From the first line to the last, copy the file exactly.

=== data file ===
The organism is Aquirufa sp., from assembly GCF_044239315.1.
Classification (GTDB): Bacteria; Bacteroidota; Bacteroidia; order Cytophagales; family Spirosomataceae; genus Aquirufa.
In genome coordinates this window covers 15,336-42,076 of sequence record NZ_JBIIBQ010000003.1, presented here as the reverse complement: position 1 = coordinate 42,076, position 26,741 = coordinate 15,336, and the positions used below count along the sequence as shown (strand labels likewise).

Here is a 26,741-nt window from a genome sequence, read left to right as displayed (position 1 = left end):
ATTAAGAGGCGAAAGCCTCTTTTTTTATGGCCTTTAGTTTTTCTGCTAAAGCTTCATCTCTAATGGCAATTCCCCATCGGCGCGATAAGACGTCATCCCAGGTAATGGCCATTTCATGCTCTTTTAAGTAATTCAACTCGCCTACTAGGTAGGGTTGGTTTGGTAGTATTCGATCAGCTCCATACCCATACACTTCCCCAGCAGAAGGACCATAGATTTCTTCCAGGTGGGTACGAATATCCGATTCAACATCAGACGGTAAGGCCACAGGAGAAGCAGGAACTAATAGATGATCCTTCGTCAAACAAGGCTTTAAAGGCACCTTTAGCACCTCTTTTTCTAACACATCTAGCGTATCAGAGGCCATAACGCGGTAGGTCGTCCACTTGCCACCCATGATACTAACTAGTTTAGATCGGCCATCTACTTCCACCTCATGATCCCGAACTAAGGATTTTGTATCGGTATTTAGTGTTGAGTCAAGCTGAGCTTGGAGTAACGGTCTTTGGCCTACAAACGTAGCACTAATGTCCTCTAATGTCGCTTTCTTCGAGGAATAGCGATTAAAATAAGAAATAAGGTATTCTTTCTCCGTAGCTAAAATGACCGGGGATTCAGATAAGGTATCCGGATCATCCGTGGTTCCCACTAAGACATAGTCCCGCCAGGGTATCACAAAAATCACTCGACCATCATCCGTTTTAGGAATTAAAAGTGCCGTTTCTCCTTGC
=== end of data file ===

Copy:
The organism is Aquirufa sp., from assembly GCF_044239315.1.
Classification (GTDB): Bacteria; Bacteroidota; Bacteroidia; order Cytophagales; family Spirosomataceae; genus Aquirufa.
In genome coordinates this window covers 15,336-42,076 of sequence record NZ_JBIIBQ010000003.1, presented here as the reverse complement: position 1 = coordinate 42,076, position 26,741 = coordinate 15,336, and the positions used below count along the sequence as shown (strand labels likewise).

Here is a 26,741-nt window from a genome sequence, read left to right as displayed (position 1 = left end):
ATTAAGAGGCGAAAGCCTCTTTTTTTATGGCCTTTAGTTTTTCTGCTAAAGCTTCATCTCTAATGGCAATTCCCCATCGGCGCGATAAGACGTCATCCCAGGTAATGGCCATTTCATGCTCTTTTAAGTAATTCAACTCGCCTACTAGGTAGGGTTGGTTTGGTAGTATTCGATCAGCTCCATACCCATACACTTCCCCAGCAGAAGGACCATAGATTTCTTCCAGGTGGGTACGAATATCCGATTCAACATCAGACGGTAAGGCCACAGGAGAAGCAGGAACTAATAGATGATCCTTCGTCAAACAAGGCTTTAAAGGCACCTTTAGCACCTCTTTTTCTAACACATCTAGCGTATCAGAGGCCATAACGCGGTAGGTCGTCCACTTGCCACCCATGATACTAACTAGTTTAGATCGGCCATCTACTTCCACCTCATGATCCCGAACTAAGGATTTTGTATCGGTATTTAGTGTTGAGTCAAGCTGAGCTTGGAGTAACGGTCTTTGGCCTACAAACGTAGCACTAATGTCCTCTAATGTCGCTTTCTTCGAGGAATAGCGATTAAAATAAGAAATAAGGTATTCTTTCTCCGTAGCTAAAATGACCGGGGATTCAGATAAGGTATCCGGATCATCCGTGGTTCCCACTAAGACATAGTCCCGCCAGGGTATCACAAAAATCACTCGACCATCATCCGTTTTAGGAATTAAAAGTGCCGTTTCTCCTTGC